Suppose a company releases a new software product to a large number of (pilot) customers, with the corresponding documentation on the WWW. In the past, support staff would always receive a stream of questions of the type "On page x , line z from the top, in volume y of the documentation it says that the SW should act according to w, but it does not. Can you please help?". Support staff would then have to consult volume y, go to page x, count to line z and examine the situation, only to find out that this bug had been pointed out many times before, and that the development team was already in the process of fixing the bug (or documentation). If each page of the documentation is an active document this situation does not occur: after the problem at issue is pointed out the first time, other customers have no need to ask the question any more, helping them and the support staff.

The situation is similar in help-desk situations when customers do not understand a manual or such. There are two interesting additional aspects in this case, however. First, customers may ask the question not via an active document on the WWW but by telephone. Help desk staff may, however, now use the active document to find the answer to this question: after all the question may have been answered by a colleague at some earlier stage. Second, in this case the linguistic approach mentioned could be handy: the domain is limited, and the staff of the support center may well be expected to be able to translate customer queries into queries allowed by the linguistic approach. Thus, even a help desk person not capable of answering a question x, can translate it into x' for the system, and the system might provide the answer that is then communicated to the user.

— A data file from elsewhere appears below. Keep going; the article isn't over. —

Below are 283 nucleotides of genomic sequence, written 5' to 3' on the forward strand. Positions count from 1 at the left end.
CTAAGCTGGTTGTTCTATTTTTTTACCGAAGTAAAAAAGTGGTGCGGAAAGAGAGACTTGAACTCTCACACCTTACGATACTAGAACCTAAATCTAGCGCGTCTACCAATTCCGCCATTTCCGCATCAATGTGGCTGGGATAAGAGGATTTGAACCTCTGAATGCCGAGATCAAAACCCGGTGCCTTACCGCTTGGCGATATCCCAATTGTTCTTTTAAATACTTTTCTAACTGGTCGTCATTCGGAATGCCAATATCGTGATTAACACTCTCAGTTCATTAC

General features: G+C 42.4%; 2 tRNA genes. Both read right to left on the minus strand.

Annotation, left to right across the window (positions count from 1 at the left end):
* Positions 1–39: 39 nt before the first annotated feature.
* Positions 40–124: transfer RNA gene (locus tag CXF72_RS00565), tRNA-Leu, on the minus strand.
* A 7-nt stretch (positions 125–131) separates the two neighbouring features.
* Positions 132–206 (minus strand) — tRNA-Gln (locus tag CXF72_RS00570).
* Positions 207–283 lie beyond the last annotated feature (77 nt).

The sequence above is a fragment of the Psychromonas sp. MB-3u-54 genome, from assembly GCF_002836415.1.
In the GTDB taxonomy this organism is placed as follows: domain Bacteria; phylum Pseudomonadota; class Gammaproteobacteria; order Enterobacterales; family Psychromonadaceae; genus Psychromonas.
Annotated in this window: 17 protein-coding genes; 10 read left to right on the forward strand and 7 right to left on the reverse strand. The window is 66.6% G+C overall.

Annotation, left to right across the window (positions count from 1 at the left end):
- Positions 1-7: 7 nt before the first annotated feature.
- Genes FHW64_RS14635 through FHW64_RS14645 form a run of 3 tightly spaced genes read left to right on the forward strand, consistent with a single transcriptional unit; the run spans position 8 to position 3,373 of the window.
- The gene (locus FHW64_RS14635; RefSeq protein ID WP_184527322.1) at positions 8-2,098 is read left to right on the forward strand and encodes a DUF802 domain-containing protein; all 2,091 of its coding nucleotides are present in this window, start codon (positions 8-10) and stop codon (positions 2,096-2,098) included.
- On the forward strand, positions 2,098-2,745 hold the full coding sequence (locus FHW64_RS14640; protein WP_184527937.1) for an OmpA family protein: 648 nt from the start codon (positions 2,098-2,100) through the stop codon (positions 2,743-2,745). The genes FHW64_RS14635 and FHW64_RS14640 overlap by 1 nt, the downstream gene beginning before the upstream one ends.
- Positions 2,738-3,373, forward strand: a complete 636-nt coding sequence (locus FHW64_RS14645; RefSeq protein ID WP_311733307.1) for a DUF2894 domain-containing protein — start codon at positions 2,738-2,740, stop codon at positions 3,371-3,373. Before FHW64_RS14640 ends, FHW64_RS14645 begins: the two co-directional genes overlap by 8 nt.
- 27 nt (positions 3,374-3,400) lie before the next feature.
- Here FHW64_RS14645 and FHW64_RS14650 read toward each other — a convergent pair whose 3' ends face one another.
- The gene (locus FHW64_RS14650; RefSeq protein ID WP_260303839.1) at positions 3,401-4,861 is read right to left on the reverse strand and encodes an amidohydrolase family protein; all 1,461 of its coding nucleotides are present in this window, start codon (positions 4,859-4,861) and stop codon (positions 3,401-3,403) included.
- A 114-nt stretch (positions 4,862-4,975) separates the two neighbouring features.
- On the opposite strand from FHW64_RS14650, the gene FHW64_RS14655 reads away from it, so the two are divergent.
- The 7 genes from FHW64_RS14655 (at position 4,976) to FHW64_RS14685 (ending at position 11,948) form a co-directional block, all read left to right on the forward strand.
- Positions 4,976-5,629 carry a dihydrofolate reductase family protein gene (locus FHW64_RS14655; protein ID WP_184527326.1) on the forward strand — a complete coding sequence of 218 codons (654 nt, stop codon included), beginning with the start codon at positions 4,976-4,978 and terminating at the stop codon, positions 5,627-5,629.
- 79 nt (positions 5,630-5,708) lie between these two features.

We have argued in a separate paper [3] that active documents will also play a fundamental role in digital libraries in the future, since those libraries will turn more

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and more from static information repositories into interactively and collaboratively used centers of human knowledge.

5 Conclusion

In this paper we have described the new notion of "active documents". We believe that already the first applications make it abundantly clear that this notion will play a major role in the intelligent exploitation of information and knowledge in computer networks.

Much research and development remains to be done, yet even with what is available today in e.g. [2] much can be achieved!


[1] Heinrich, E., Patrick, J., Kemp, E.: A Flexible Structured Language for the Coding of Human Behaviour-FSCL; Massey University Department of Information Systems Report 1 (1999)

[2] www.hyperwave.com

[3] Maurer, H: Beyond Classical digital Libraries; Proc. NIT conference, Beijing (2001), to appear.

[4] Lennon, J.: Hypermedia Systems and Applications; Springer Pub. Co., Germany (1997)

[5] www.gentle-wbt.com

[6] Maurer, H.: Hyperwave - the Next Generation Web Solution; Addison Wesley Longman (1996)

[7] Heinrich, E., Johnson, R., Luo, D., Maurer, H., Sapper, M.: Interactive Session: The Flexible Structured Question System, FSQS; submitted for publication